A Poem by Helen Hofling
Author: Poetry Editor
February 13, 2019
This week, a poem by Helen Hofling.
A flower fell out.
A cucumber sliced me.
An idle thought longed for structure.
I was just watching television,
trying to split my attention.
I was listening to the people outside,
trying to feel less diffuse.
I spoke another language.
One that I never learned.
I tasted something new and it changed me.
Watercolors made me sick.
I was just looking for a little culture.
I thought pastels and bleed would give me
the distraction that my particles need.
The salad was fresh in its bowl.
It revived me after my journey.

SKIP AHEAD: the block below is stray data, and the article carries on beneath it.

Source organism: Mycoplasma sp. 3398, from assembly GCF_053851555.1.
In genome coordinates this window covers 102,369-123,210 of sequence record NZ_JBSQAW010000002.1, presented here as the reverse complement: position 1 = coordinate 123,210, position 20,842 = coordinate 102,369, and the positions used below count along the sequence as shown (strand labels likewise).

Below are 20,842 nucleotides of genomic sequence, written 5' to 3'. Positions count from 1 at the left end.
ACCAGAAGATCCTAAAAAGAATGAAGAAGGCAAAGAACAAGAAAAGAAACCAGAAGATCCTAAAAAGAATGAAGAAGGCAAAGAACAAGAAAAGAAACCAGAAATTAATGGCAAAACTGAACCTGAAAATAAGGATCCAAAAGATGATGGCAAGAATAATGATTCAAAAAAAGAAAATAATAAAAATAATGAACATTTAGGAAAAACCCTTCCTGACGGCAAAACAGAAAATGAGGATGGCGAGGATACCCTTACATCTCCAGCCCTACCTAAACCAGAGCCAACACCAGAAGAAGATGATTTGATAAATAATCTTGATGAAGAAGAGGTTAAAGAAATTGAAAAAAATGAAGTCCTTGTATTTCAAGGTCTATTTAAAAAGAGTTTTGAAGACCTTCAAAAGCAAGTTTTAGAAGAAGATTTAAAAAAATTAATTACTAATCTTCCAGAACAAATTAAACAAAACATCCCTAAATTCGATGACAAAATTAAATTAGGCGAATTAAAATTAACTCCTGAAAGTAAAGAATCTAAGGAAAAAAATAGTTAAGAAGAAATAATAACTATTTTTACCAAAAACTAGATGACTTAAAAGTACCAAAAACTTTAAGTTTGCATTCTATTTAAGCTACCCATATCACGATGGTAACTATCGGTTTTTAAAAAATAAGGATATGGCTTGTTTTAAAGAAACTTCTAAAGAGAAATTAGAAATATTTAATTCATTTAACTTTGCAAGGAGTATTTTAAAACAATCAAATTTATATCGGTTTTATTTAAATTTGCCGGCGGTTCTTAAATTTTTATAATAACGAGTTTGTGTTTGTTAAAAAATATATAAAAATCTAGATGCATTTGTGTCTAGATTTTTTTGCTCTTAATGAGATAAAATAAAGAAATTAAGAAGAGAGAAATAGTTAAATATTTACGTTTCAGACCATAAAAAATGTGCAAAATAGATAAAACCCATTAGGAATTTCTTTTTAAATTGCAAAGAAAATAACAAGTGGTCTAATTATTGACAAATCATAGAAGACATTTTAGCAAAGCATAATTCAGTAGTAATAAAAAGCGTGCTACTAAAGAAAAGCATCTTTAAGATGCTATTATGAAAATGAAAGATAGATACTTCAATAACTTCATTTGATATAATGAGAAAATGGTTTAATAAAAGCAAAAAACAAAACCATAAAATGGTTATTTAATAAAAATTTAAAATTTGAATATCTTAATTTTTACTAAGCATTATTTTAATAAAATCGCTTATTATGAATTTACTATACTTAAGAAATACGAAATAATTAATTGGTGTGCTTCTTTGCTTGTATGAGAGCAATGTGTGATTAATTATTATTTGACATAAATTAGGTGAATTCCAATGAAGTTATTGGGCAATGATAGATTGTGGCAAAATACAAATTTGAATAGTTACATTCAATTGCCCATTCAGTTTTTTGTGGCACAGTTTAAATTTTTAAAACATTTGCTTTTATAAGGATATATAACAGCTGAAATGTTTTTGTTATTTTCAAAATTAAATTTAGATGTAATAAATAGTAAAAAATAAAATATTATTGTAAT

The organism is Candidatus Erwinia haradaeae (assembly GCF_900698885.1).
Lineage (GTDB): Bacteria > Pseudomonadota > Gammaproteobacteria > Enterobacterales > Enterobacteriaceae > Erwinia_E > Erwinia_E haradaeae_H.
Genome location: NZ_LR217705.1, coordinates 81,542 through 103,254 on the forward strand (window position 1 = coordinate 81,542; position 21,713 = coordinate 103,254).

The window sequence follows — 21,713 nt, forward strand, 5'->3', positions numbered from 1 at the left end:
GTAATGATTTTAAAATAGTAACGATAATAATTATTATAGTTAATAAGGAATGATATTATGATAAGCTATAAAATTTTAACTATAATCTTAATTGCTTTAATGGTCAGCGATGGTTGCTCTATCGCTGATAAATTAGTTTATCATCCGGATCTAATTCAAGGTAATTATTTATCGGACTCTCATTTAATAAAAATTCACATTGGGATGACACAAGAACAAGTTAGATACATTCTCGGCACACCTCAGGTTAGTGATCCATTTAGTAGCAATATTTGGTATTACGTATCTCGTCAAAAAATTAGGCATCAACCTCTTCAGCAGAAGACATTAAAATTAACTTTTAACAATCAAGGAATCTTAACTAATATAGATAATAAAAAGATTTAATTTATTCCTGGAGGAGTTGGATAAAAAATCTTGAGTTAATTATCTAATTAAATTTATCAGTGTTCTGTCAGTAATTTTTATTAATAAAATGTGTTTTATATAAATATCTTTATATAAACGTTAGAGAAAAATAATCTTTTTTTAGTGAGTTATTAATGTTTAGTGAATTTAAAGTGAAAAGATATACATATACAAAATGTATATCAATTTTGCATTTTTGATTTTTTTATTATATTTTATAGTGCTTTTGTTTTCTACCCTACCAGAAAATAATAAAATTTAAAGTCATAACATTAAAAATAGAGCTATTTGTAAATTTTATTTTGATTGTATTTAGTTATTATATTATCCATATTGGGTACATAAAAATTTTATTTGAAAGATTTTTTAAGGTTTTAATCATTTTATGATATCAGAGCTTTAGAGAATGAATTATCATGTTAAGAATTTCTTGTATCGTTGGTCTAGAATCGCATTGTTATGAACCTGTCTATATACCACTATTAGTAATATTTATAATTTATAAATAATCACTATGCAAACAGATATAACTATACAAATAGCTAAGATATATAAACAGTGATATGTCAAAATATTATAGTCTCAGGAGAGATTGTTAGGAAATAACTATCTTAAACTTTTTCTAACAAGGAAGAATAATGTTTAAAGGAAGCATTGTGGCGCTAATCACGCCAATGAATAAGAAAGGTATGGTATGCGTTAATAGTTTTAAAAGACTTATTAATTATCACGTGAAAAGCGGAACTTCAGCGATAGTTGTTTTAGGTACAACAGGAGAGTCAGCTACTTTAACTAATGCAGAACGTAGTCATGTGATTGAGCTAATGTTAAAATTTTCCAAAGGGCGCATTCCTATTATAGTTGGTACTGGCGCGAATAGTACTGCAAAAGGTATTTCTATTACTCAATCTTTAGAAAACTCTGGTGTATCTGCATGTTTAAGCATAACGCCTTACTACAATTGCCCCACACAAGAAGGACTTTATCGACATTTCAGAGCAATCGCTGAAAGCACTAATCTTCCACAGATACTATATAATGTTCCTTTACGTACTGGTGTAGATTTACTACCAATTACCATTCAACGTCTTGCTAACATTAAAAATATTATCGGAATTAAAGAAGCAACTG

The people I met were not what I thought they would be.
Who calls boundlessness a good thing.
Who eats petals who eats wasps who eats doves.
HELEN HOFLING is a Baltimore-based writer, editor, and collage-maker. Her recent work can be found in Barrow Street, Berkeley Poetry Review, The Columbia Review, Electric Literature, Hobart, Prelude, and elsewhere. She is a member of the PEN Prison Writing project’s poetry committee and teaches writing at Loyola University Maryland.